Analog I/O

Analog Input

For analog inputs, the RP2040 device has a 12-bit, 4-channel ADC + temperature sensor available on a fixed set of pins (A0…A3). The standard Arduino calls can be used to read their values (with 3.3V nominally reading as 4095).

int analogRead(pin_size_t pin = A0..A3)

Returns a value from 0…4095 correspionding to the ADC reading of the specific pin.

float analogReadTemp()

Returns the temperature, in Celsius, of the onboard thermal sensor. This reading is not exceedingly accurate and of relatively low resolution, so it is not a replacement for an external temperature sensor in many cases.

Analog Outputs

The RP2040 does not have any onboard DACs, so analog outputs are simulated using the standard method of using pulse width modulation (PWM) using the RP20400’s hardware PWM units.

While up to 16 PWM channels can be generated, they are not independent and there are significant restrictions as to allowed pins in parallel. See the RP2040 datasheet for full details.

Analog Output Restrictions

The PWM generator source clock restricts the legal combinations of frequency and ranges. For example, at 1MHz only about 6 bits of range are possible. When you define an analogWriteFreq and analogWriteRange that can’t be fulfilled by the hardware, the frequency will be preserved but the accuracy (range) will be reduced automatically. Your code will still send in the range you specify, but the core itself will transparently map it into the allowable PWN range.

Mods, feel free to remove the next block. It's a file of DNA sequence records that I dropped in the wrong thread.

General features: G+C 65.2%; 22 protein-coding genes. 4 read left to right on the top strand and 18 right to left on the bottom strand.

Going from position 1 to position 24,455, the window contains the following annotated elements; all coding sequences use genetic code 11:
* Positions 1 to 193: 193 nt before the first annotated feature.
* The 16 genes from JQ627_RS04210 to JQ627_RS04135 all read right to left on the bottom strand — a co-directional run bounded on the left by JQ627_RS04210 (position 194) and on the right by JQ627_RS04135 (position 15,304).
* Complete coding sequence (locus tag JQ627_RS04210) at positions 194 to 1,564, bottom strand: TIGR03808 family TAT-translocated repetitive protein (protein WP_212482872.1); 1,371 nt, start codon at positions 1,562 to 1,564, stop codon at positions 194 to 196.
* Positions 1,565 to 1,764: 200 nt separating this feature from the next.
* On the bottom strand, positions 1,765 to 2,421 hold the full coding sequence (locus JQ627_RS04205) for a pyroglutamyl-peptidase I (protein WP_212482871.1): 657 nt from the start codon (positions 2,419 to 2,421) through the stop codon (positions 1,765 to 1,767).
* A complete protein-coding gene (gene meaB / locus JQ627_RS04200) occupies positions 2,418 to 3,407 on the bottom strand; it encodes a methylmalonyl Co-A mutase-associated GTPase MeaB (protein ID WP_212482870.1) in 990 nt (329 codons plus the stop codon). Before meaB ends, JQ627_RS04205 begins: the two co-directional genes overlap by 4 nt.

void analogWriteFreq(uint32_t freq)

Sets the master PWM frequency used (i.e. how often the PWM output cycles). From 100Hz to 1MHz are supported.

void analogWriteRange(uint32_t range) and analogWriteResolution(int res)

These calls set the maximum PWM value (i.e. writing this value will result in a PWM duty cycle of 100%)/ either explicitly (range) or as a power-of-two (res). A range of 16 to 65535 is supported.

void analogWrite(pin_size_t pin, int val)

Writes a PWM value to a specific pin. The PWM machine is enabled and set to the requested frequency and scale, and the output is generated. This will continue until a digitalWrite or other digital output is performed.